Marriage and ADHD: 3 Tips for Diffusing arguments

I’m writing about something extra personal today:  my marriage.  Marriage is hard no matter how you slice it.

Putting two different personalities, sets of values, lifestyles, histories, upbringings, morals and points of view together for eternity is really, REALLY difficult.


If you’ve found someone with similarities in 2 or 3 of those areas you probably have a fighting chance (values and morals, in my case).


Photo by Felix Russell-Saw on Unsplash

Not to sound cliche, but communication and putting your partner first is key.  One thing about adult ADHDers like me, who learned of their condition much later in life, is that we’re not the best communicators.  Since my diagnosis, I’ve been better able to understand myself and communicate my needs.

When you get your “why” in life, it’s a lot easier to figure out the how.  Put a  working inattentive in command of a household with 3 young children, a hyperactive type husband with 2 jobs, and an eldest with the combined condition and you could very well have a recipe for disaster.


Luckily, there is something both my husband and I have that’s got our backs through the tough stuff:  faith.  We know we’re supposed to be together.  We know there is no other option.

Take our latest battle:  The battle of the band shoes.  I ignited the fuse for this bomb.  Here’s the scene:  I forgot to buy black shoes for my son’s band concert and it’s in 1 hour.  Also, my eldest is on the rampage from his latest medication trial so he’s slammed the door on my youngest son who is crying in a heap.  Add to that my 2 year-old has colored her own outfit with markers and WE’RE SUPPOSED TO LEAVE FOR THE BAND CONCERT!


Fortunately, folks, we won’t get divorced over this.  I’m not going to hate my husband because he lost his temper.  I refuse to keep the argument going, becoming defensive about my forgetfulness.  All that venom equals 2 unhappy parents.

Newsflash people:  Children who have unhappy parents, may become unhappy themselves.  That is NEVER the goal.  


Here are 3 tricks I use to put out the battle blazes before they become uncontrollable (these could also be adapted for parent/child arguments):


  1. Diffuse the situation.  Don’t RESPOND.  Stay quiet and listen to the person without thinking of response or reason to defend yourself.  I listened as my husband fumed about forgetting the shoes when the concert had been on the calendar for 3 weeks.
  2. Say you’re sorry (if you mean it) and work on a solution.  A fake apology just makes the situation worse. I apologized for forgetting the shoes and located my son’s black chucks (which would just have to do).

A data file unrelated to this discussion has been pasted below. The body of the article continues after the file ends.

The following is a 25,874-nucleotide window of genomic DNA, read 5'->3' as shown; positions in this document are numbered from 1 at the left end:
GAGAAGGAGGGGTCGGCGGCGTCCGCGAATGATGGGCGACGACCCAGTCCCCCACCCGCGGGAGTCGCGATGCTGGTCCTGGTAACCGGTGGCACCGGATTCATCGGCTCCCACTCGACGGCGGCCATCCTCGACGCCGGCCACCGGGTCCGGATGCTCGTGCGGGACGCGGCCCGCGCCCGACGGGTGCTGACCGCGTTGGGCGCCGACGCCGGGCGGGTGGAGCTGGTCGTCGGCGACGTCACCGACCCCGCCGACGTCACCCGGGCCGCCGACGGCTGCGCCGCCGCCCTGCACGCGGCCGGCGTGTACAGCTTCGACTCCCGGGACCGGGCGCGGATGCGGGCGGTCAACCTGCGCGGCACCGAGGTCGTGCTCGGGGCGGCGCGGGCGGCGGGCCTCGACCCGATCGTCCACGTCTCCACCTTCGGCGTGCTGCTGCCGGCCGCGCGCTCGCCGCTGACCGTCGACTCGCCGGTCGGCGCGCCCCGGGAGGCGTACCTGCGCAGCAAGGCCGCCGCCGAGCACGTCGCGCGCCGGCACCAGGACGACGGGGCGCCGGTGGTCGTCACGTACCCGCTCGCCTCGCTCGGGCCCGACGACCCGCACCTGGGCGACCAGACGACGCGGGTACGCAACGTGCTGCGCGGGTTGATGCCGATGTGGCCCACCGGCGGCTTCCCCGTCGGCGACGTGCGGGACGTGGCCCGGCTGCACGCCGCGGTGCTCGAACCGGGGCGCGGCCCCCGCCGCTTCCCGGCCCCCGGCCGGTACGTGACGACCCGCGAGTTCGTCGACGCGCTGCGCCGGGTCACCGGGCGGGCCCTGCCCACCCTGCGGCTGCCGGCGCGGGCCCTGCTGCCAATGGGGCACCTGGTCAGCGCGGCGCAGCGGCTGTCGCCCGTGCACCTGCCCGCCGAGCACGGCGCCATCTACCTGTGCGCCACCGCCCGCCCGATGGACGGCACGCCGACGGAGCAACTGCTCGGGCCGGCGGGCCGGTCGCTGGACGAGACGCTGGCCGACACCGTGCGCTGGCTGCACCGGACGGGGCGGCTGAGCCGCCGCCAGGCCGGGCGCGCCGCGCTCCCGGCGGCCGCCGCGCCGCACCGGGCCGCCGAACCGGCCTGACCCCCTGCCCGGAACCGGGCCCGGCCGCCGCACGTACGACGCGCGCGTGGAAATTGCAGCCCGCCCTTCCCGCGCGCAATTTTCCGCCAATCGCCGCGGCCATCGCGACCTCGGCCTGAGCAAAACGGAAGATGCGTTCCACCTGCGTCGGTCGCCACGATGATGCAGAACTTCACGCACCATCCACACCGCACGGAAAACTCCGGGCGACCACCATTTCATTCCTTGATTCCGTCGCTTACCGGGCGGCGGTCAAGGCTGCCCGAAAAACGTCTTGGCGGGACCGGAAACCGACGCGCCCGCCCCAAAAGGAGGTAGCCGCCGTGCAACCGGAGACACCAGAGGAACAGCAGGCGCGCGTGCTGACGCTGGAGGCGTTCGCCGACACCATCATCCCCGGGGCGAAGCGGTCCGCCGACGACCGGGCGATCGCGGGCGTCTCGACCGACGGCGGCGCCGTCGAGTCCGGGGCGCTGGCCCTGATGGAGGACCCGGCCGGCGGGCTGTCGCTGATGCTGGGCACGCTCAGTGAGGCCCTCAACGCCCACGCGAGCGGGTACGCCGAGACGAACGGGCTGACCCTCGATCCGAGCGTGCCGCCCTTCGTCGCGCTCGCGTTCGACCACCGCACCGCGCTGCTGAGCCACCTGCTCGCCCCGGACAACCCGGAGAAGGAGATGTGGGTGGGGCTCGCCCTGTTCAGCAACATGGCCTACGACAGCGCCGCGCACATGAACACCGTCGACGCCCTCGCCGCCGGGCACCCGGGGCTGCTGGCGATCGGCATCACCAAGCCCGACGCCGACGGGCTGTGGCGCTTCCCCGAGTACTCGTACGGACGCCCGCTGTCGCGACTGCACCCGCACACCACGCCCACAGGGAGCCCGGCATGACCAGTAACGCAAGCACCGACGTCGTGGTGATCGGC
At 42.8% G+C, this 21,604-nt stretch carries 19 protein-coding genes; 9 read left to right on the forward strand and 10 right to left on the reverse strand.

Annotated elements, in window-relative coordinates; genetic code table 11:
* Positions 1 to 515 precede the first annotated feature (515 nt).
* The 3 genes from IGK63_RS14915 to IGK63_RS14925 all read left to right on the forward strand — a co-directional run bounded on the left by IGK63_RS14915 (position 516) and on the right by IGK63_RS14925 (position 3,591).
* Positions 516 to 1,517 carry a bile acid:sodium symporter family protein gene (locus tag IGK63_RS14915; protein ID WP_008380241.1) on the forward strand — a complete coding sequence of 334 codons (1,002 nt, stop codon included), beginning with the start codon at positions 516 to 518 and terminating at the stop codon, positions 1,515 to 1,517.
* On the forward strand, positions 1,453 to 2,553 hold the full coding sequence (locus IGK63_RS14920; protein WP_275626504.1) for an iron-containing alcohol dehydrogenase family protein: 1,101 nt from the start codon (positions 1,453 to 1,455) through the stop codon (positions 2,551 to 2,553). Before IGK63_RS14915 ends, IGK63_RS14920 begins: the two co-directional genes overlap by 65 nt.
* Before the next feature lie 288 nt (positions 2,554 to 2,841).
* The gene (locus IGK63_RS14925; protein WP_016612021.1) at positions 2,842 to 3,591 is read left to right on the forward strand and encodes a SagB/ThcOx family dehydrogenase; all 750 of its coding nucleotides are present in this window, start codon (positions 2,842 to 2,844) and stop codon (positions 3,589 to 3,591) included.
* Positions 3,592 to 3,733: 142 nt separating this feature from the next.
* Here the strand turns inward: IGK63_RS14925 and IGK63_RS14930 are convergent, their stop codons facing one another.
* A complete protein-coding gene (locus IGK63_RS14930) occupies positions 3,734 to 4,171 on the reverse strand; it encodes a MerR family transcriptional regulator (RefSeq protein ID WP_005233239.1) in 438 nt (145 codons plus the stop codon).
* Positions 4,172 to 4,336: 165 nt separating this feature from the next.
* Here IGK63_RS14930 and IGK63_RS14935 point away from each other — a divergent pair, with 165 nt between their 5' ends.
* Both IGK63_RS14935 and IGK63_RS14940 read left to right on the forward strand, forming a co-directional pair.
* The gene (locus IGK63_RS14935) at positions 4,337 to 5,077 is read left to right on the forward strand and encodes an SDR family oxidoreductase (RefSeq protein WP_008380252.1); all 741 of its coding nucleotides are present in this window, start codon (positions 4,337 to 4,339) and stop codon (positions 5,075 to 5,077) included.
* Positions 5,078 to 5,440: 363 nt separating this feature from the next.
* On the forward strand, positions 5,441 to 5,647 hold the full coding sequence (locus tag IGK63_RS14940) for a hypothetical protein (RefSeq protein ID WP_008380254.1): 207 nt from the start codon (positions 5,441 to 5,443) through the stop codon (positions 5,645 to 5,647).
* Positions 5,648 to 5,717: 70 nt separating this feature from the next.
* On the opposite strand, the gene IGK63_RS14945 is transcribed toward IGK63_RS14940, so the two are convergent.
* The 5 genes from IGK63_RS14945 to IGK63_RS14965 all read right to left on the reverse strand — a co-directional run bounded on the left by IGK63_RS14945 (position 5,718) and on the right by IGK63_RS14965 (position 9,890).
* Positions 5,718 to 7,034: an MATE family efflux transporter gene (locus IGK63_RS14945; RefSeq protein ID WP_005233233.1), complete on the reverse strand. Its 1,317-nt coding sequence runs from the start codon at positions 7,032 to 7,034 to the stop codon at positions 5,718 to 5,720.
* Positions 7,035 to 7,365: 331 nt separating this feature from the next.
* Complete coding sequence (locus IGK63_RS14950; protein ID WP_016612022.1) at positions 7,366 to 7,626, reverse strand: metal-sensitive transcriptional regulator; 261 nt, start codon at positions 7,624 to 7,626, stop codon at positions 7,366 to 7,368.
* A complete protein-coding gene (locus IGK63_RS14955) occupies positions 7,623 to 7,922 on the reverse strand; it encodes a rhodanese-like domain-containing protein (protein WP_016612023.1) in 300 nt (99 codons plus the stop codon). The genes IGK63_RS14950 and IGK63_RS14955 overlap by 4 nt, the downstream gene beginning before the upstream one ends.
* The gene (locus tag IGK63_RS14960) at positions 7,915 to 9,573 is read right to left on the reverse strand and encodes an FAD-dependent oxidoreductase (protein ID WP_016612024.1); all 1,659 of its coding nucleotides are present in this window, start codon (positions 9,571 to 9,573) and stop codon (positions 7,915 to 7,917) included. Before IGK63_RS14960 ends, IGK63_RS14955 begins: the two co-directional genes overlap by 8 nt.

3. Start moving towards the next thing.  I took my 4 year-old upstairs to pack “snacks” for the concert.  My husband then lugged my son’s music stand up the basement stairs and changed our daughter.  Once I’ve started moving forward, he does, too.  And that works both ways.   Many times I’m the one who’s dragging her feet because I’m upset.


My husband, A, and me. We were not arguing in this photo.

As most couples together for 10 years or longer will tell you, there’s a learning curve when it comes to marriage.  A marriage between two ADHDers may be harder than most, but faith in your relationship will keep it stronger than ever.  Here’s to less hurt and more solutions during and after arguments.

What are your tips for ‘saving face’ in an argument?  Is it harder to solve problems when the emotions of ADHD take hold?  How do you work together with your partner or child?

Published by Family ADDventures

Nicole Santiago is a learning specialist, student advocate, and founder of Family ADDventures. As a specialist, she assesses and teaches clients (adults and adolescents) to manage and grow their executive functioning skills which include emotional regulation, task initiation, and time management. As an advocate (IEP coach), she is a member of COPAA and ensures inclusive (special) education students receive the most appropriate educational services possible. She often collaborates with OT's, SLP's and neuropsychologists all in the name of student improvement and success. Her practice is located in San Antonio, TX, and everywhere (virtually). The author grew up an army brat and spends time with her three ND children and husband in Puerto Rico whenever possible. She writes about mental health, parenting, education, and entrepreneurship on her blog:

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